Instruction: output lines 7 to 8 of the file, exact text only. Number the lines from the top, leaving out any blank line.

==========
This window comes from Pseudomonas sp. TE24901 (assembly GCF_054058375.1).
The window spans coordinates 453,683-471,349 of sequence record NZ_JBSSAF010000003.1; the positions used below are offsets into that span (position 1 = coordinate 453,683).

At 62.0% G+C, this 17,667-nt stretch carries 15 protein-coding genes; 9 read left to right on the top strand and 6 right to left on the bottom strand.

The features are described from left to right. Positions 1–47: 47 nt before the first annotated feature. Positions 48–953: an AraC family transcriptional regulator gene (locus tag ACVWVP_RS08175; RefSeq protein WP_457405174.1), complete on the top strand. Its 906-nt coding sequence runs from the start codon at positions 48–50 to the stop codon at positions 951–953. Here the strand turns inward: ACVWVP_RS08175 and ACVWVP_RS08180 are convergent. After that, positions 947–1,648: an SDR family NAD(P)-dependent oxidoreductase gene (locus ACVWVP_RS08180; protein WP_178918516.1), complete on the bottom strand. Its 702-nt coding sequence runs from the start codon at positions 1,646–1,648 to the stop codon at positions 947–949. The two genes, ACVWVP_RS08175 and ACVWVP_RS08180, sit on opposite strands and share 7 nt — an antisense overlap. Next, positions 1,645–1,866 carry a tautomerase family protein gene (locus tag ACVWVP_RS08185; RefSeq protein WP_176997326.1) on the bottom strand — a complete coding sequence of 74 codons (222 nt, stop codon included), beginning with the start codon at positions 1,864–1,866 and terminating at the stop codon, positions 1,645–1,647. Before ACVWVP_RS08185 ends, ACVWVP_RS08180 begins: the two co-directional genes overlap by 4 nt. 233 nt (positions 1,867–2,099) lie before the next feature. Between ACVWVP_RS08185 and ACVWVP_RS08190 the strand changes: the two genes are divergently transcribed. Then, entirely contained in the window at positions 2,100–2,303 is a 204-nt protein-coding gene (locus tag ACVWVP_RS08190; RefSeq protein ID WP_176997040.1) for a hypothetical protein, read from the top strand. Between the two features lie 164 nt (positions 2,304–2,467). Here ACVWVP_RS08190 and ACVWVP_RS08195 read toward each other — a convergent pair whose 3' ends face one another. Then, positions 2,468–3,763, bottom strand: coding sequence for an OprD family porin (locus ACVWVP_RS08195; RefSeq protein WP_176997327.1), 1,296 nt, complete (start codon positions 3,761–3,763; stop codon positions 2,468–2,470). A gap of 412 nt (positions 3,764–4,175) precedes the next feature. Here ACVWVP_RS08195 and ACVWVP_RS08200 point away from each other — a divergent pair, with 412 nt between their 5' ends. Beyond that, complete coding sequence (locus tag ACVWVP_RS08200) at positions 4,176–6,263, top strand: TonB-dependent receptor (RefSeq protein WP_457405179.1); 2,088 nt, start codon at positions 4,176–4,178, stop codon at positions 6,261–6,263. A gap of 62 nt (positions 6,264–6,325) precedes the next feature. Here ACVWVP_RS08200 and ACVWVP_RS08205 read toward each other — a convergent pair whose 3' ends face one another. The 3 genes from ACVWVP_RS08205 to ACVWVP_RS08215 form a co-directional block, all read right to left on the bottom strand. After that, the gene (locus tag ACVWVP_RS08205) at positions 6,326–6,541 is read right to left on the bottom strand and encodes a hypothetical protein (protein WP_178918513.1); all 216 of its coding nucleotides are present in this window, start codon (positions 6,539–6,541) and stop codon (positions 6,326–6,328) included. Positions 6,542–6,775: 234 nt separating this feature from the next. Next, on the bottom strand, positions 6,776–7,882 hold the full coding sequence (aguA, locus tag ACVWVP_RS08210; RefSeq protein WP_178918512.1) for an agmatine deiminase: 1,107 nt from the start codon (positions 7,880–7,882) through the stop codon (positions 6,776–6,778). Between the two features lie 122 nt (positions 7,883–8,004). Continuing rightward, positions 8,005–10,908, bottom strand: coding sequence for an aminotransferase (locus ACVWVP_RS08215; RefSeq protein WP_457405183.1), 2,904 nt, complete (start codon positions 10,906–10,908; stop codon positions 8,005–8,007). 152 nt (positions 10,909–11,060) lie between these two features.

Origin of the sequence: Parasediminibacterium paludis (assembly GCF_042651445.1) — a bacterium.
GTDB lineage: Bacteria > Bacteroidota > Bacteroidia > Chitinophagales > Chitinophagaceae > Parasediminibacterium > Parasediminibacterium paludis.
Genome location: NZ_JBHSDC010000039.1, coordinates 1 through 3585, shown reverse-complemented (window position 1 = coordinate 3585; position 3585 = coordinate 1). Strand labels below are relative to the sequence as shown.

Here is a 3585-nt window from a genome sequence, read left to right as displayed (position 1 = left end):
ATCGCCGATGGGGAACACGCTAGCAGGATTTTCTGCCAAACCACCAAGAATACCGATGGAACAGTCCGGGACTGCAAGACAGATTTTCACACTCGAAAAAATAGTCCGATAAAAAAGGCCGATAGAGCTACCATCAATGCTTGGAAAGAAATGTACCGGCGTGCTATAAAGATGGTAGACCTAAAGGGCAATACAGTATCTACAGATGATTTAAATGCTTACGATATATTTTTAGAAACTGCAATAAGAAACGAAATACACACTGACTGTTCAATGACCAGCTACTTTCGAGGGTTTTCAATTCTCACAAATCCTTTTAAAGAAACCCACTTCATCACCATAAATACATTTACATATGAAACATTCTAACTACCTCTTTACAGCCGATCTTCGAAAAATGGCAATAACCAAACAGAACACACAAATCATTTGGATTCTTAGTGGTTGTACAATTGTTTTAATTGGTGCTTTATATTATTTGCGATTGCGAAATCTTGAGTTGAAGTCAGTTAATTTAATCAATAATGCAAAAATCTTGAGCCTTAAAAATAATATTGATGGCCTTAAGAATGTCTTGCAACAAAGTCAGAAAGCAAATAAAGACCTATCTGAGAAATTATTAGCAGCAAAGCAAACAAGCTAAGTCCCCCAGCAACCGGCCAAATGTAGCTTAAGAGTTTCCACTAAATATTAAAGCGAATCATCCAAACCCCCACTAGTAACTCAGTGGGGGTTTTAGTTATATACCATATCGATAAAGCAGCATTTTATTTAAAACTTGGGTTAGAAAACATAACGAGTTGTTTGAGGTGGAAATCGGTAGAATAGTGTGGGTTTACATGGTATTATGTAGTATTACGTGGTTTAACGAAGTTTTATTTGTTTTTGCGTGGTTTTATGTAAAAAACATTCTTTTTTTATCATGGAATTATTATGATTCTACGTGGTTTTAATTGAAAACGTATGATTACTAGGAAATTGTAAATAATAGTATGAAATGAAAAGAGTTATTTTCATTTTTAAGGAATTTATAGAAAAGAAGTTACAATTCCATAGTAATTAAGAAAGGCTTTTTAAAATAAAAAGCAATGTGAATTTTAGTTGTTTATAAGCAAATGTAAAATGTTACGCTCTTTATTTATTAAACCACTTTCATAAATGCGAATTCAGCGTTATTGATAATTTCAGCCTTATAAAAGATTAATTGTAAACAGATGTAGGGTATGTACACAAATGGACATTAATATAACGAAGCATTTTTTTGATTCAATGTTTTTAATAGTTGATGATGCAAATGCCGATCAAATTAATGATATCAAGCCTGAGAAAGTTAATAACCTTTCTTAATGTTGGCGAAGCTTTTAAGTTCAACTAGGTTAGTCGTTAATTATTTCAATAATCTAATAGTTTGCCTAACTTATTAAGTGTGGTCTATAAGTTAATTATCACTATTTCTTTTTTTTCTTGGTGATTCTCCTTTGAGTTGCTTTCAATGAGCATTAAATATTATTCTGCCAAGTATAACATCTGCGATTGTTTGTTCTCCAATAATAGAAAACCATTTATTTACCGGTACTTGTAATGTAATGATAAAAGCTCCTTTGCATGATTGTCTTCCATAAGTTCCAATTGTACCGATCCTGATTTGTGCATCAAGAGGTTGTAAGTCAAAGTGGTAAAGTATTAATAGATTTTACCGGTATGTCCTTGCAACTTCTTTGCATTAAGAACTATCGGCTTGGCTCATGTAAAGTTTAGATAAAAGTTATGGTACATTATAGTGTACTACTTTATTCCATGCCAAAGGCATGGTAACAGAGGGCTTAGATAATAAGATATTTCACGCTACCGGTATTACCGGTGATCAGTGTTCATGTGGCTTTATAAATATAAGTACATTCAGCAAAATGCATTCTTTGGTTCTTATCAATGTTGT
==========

Genome location: NZ_JBHSDC010000039.1, coordinates 1 through 3585, shown reverse-complemented (window position 1 = coordinate 3585; position 3585 = coordinate 1). Strand labels below are relative to the sequence as shown.

Here is a 3585-nt window from a genome sequence, read left to right as displayed (position 1 = left end):